I’m now knackered.  For reasons too complicated for me to explain in my present knackered state, I didn’t get as much sleep last night as I would have liked.  And then today I went on a photo-trek with Goddaughter 1.  This was great, and I am entirely glad that I did this, but about two thirds of the way through these photo-treks I typically arrive at a state of knackeredness, and so it was today.  Mostly it’s the feet.  They ache.  But, sitting down and resting only makes it worse when I try to resume.

We both took lots of photos, many of the best ones that I took being after I had become knackered, as also tends to be the rule with these photo-treks, hence my determination, every time, to keep trekking after becoming knackered.  This is often because at the end of the trek there is a destination which keeps us going, and which is really good.  This time, that destination, it gradually became clear, was Alexandra Palace.  And Alexandra Palace is a great place from which to photo London and its Big Things, especially if the light is as good as it was today.  The light at the end of the day is often the best, which is another reason to keep going, even if you become knackered before the day ends.  So I kept going, and so, a great day.

But a knackering day, and I am now off to bed.  I can, or so I hope, write when knackered.  But working with my primitive little laptop, I now find it impossible to contrive any links or post any photos, So no links.  No photos.

No photos also because, although it was a great day, I don’t know if I took any great (by my undemanding standards) photos.  I have looked at them, once, but am now too caught up in what I was trying to photo and am not yet able to be objective about what I did photo and to pick out any truly good ones.

Good night..

Saturday June 27 2015

Photoed by me today at the top end of Victoria Street, aka Victoria, where there is a hurricane of new building going on, a horizontal slice of an old building:

image

If you click on that, you will be able to see, from the daylight in the windows and from the big horizontal chunks of metal between the windows, that this is another of those facades from olden days that’s being held up and behind which indoor modernity will be put.

Tuesday June 23 2015

This afternoon I went walkabout, with quite another object in mind than the Shard.  But, the Shard was looking peculiarly beautiful this evening, at any rate from where I was standing, on the Millennium Bridge.

image

At present I am not seeing this picture nearly as clearly as you probably are, because my proper computer (Godot) is ill and my laptop (Dawkins Judas) only has a very small and inadequate screen.

What I hope you are seeing is the sky looking very earthly, but the Shard looking almost heavenly.  The sky looks rough and the Shard looks smooth.  The sky looks matt and the Shard looks gloss.  Sky behind the Shard is dark, the Sky reflected off the Shard is light.  London is dim, but the Shard is bright.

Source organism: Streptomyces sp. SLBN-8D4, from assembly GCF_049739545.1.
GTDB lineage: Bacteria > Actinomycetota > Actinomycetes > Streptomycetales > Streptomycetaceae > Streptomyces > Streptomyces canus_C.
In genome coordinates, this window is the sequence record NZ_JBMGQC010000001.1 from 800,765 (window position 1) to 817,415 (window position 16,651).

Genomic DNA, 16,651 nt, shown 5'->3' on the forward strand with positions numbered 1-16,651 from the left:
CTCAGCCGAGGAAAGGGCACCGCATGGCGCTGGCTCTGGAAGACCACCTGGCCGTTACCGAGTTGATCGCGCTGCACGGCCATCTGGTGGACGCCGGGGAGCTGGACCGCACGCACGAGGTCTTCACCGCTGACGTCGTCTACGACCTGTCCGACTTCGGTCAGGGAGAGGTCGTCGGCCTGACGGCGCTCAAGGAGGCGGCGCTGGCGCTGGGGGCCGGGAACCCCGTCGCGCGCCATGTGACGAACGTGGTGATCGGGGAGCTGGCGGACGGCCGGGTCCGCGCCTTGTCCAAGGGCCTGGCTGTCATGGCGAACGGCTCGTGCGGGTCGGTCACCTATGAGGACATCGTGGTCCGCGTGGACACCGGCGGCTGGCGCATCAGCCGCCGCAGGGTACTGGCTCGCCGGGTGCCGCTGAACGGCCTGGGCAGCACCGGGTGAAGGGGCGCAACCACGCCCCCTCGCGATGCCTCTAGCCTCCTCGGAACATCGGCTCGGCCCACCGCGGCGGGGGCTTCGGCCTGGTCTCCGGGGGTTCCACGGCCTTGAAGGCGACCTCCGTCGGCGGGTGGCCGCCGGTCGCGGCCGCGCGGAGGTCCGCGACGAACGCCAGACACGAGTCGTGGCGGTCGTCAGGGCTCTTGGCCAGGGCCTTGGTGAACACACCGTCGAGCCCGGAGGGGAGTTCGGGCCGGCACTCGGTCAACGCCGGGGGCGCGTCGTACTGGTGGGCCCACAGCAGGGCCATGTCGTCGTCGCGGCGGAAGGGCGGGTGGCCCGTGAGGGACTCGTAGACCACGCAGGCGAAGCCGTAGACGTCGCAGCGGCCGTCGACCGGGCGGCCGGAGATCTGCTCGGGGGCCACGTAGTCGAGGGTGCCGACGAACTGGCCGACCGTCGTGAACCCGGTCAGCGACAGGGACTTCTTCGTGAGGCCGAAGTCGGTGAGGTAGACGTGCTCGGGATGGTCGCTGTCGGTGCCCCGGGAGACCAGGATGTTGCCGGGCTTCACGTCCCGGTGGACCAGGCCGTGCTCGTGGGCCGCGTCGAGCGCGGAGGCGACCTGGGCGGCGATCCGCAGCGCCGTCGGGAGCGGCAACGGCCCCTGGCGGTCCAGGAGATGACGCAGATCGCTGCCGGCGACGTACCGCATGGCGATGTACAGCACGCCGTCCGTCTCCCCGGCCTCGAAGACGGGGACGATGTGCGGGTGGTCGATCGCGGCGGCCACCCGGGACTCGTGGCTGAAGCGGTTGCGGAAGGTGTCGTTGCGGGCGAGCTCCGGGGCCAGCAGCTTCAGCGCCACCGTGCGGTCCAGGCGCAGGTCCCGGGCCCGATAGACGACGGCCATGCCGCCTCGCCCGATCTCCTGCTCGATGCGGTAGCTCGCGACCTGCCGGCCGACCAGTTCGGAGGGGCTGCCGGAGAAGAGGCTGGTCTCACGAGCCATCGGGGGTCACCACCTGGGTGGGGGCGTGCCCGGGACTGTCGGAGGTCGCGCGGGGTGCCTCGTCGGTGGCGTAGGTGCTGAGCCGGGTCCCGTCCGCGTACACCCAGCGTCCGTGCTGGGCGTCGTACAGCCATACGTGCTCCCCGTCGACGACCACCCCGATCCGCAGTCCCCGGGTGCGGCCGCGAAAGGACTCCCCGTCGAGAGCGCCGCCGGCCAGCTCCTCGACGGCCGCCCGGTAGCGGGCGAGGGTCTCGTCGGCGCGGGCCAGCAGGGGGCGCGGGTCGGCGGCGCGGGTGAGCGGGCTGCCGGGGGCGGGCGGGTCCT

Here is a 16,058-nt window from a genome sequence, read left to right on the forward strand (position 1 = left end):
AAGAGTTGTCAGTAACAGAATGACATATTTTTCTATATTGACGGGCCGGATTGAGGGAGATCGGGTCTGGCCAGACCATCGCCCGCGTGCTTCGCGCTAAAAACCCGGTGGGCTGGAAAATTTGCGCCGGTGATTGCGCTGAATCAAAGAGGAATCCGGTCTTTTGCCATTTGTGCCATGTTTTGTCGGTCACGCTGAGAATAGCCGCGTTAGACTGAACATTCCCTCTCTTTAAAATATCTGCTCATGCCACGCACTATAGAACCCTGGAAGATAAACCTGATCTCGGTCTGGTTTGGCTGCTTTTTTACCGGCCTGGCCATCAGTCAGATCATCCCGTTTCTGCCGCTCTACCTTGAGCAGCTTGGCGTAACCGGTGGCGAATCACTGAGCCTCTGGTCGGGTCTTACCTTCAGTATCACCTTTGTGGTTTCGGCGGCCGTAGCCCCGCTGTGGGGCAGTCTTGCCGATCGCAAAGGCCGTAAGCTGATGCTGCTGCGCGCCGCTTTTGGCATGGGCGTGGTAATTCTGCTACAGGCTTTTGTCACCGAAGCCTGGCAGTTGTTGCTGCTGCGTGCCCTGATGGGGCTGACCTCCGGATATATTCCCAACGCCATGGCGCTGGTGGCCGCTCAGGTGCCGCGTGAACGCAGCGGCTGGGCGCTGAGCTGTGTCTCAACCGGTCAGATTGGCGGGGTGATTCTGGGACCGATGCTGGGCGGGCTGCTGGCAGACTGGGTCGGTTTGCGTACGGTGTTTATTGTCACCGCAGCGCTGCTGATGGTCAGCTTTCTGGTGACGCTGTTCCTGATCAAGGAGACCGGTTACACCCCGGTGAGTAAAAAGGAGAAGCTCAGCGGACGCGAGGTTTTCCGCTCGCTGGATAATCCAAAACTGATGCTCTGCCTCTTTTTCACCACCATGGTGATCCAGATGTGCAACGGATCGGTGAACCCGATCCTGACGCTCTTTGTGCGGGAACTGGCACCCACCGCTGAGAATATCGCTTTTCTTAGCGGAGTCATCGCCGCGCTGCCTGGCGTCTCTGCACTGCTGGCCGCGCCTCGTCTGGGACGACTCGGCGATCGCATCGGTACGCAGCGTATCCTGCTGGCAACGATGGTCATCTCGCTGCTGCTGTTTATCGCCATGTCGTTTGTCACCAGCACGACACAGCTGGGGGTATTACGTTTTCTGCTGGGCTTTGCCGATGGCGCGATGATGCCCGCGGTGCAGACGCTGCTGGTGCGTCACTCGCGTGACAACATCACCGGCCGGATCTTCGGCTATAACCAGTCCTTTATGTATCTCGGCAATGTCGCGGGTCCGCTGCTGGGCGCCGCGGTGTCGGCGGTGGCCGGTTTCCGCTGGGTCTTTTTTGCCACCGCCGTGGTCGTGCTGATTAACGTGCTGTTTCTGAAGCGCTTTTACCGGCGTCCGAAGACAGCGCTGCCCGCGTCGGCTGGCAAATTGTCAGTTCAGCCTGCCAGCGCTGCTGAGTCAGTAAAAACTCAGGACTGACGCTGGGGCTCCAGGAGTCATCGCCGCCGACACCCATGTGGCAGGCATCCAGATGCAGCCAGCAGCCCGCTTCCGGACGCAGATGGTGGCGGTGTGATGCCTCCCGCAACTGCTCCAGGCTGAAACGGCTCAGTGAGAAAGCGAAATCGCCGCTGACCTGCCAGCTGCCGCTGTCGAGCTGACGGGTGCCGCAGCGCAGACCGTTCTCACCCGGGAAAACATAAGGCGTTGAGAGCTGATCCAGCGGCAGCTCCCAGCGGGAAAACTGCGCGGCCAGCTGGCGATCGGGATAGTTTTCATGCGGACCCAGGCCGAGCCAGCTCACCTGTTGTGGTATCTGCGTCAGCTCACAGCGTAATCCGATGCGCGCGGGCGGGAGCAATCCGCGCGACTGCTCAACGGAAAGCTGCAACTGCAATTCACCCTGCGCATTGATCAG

Renzo Piano, who designed this wondrous Thing, saw all this coming.  He knew that the Shard would reflect in a quite different way to a merely vertical Thing, and today this effect was to be seen at its very best.  I can only hope that my photo gives at least a clue of what was going on.

Monday June 22 2015

Indeed.  After meeting the extended family and photoing those Dinky Toys, I made my way back to Egham Station via the RAF Memorial at the top of the hill that overlooks Runnymede.  Runnymede and a lot else.

In the foreground, the River Thames.  To the right, in the far distance, London and its towers, just visible, if you are lucky with the weather.  Next to London and a bit nearer, Heathrow Airport, with the Wembley Arch clearly to be seen behind it.  Straight ahead, big reservoirs.

And to the left, Windsor Castle:

image

Click on that little picture to get the bigger picture.

I am having a recurrence of those computer problems I described in this earlier posting, but have discovered that my picture processing programme does function after all, after a fashion.  But very badly, and I am posting this picture of Windsor Castle because I remember that picture to be good, rather than because I know it to be.

The pictures I took from the top of the RAF Memorial yesterday seemed to me better than ones I had taken before from this spot, and I suspect that this is because yesterday was the first time I had used my latest camera at this vantage point.  But my computer problems struck again before I could check this feeling against actual facts.

So meanwhile, enjoy Windsor Castle, assuming that the picture is as enjoyable as I remember it seeming to be when I looked at it last night.

Saturday June 20 2015

But, there is light.  And there is light.

Here is some light, earlier this evening, bouncing off the Millbank Tower with its superb roof clutter, next to a crane, and arriving upon the little square of electro-magic inside my camera:

image

Yes, that is excellent roof clutter.  Yes, that is a crane.  But … it’s not a very remarkable scene.

But here is some light, earlier in the week, bouncing off the same Millbank Tower with its same excellent roof clutter, next to the same crane, and arriving upon the same little square of electro-magic inside my camera:

image

Put it this way.  Had I not taken that shot earlier in the week, I’d not be showing you the one I took this evening.  Which I only took at all to illuminate that earlier one.